Remembering the life of former CSUN student Savannah Dawkins
On July 21, Savannah Dawkins, a 26-year-old CSUN journalism alumna, was killed in a tragic automobile accident along with her mother, Nika Dawkins St. Claire, 62, during a road trip near Flagstaff, Arizona.
According to the Arizona Department of Public Safety police report, their Mazda vehicle was heading east on Interstate 40 around 8 p.m., when it hit a guardrail and plummeted 40 feet down, landing upside down on a train track. Investigators believe Dawkins and her mother were deceased prior to being struck by the train and both were pronounced dead at the scene.
For those who knew Dawkins, they will always remember her as a sincere, friendly and positive young woman that left a mark wherever she went.
“When I heard about Savannah’s passing I was heartbroken but I also feel fortunate enough to have known her,” Jonnae Thompson, a CSUN alumna and close friend of Dawkins said. “I am still in disbelief but I know that she made an impact on my life and others. Kindness and sincerity is something that Savannah possessed and is something that I will use as a reminder in my own life.”
Like most young adults, Dawkins was not only remembered for her sweet persona, but love of fast foods as well.
“What I remember most about Savannah is that she had that cheerful personality that made a sad person happy,” Mustafa Divan, friend and CSUN alumnus said. “I also remember the many trips to McDonald’s drive-thru for her favorite meal–large fries and a medium chocolate shake.”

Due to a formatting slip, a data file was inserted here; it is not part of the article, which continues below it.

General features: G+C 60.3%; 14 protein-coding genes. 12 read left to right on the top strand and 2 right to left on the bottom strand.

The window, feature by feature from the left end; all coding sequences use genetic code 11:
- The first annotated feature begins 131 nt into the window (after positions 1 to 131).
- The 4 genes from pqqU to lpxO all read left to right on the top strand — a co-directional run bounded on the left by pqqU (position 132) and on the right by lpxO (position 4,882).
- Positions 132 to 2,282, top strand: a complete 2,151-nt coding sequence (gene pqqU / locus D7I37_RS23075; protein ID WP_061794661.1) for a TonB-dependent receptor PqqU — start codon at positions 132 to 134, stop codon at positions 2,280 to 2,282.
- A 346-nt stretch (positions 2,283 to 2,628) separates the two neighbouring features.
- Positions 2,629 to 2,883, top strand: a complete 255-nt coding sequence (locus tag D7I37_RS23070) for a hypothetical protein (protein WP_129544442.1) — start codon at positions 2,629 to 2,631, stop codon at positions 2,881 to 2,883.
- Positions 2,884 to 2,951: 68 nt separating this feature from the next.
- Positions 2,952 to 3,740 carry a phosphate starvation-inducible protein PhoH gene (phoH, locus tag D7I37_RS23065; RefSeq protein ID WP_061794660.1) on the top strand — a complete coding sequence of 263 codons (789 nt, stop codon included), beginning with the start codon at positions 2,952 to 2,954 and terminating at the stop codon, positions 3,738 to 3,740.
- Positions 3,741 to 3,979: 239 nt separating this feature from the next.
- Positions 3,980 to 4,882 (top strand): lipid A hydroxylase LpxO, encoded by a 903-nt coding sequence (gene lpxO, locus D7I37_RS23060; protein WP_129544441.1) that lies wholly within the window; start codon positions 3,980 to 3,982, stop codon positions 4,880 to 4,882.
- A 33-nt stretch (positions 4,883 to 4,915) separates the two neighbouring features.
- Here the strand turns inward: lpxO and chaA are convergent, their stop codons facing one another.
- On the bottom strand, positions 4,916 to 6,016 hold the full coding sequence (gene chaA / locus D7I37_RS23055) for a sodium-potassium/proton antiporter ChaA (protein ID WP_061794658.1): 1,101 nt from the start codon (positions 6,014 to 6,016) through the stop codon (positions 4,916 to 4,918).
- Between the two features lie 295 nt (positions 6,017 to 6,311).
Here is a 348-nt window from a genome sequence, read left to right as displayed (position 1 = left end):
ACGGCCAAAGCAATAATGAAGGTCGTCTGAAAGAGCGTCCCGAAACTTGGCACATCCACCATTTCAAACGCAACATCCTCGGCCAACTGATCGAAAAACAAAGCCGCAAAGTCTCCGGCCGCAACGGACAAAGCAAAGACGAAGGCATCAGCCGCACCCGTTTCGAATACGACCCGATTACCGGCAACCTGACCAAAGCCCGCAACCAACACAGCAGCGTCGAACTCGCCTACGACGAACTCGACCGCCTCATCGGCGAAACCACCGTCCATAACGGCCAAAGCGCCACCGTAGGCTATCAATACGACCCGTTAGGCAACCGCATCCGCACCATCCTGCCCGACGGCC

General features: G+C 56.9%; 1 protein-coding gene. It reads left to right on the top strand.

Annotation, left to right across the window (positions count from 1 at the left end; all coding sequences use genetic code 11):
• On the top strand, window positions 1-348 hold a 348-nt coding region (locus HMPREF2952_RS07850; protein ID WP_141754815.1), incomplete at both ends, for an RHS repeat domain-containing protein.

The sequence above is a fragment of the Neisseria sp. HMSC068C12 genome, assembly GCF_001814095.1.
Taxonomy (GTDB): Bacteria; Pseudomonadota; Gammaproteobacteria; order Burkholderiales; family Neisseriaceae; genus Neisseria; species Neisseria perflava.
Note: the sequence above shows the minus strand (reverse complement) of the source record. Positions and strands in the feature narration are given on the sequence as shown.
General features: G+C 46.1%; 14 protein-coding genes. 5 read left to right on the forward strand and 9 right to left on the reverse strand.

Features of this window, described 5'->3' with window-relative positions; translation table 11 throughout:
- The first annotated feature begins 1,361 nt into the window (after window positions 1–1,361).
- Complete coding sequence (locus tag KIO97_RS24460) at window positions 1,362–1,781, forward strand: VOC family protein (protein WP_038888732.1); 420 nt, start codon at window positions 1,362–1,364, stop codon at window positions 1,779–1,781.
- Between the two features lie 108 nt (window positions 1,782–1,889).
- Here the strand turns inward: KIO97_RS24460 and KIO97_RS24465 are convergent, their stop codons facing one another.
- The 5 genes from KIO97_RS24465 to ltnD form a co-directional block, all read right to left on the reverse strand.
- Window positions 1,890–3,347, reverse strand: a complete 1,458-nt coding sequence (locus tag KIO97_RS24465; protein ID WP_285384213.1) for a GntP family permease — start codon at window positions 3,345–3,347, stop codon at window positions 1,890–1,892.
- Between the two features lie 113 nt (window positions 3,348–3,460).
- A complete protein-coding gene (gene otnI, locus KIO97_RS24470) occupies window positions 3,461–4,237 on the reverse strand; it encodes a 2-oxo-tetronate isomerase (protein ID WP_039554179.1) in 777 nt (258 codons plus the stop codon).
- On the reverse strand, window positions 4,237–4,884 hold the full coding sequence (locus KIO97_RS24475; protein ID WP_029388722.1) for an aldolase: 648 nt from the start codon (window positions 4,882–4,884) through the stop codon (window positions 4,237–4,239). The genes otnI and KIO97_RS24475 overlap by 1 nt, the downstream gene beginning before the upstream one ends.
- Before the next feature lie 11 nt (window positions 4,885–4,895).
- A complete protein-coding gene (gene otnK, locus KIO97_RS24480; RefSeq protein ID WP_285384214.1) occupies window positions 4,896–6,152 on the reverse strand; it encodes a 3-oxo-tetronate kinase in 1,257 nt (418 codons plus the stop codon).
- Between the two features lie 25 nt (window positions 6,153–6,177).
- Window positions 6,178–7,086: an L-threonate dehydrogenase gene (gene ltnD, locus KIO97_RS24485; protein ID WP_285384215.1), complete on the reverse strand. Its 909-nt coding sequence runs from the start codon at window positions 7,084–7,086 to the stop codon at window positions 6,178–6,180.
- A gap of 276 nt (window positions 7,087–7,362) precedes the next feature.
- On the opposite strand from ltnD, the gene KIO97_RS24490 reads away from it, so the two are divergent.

Dawkins was born on October 4, 1985, in the San Francisco Bay area and graduated from Berkeley High School in 2003. She attended CSUN that same year, where she majored in journalism, worked as a resident advisor and wrote articles for the Daily Sundial.
“We met in our freshmen year at CSUN in Psychology 150,” said Genise Thornton, a long time friend of Dawkins. “She was a good writer and I always read every one of her articles.”
After graduating in 2009 with a B.A. in journalism, she worked at a community outreach program where she taught kids, and later found teaching as her true calling. Dawkins had taken education classes in San Francisco for the past two semesters and recently applied to teach English overseas in Korea.
“She always loved Korean culture and she (listened to) K-pop,” Thornton said. “She had this really big anime collection that she adored.”
Thornton further describes Dawkins as a movie lover and traveler, with a big heart.
“She liked action and comedy movies a lot, and we would go to Magic Mountain and always to Las Vegas, where we had a such a great time,” Thornton said. “She also loved taking pictures of her friends and family. Savannah was the best friend I could have ever ask for and I could talk to her about anything, she was always there for me.”
Remembered as intelligent, funny, dependable, and outgoing, Dawkins and her mother were laid to rest earlier this month, on Aug. 3.
“We met my freshman year at CSUN through a mutual friend and I really loved her extremely positive personality and admired her vast knowledge of anime,” said Jason Stoll, a CSUN alumn and friend. “When I heard about her passing I was extremely shocked and saddened. It just goes to show that friendships should be cherished at all times, because life is too short.”
She is survived by her loving father Bill Dawkins of Oakland and brother Miles, and his three daughters.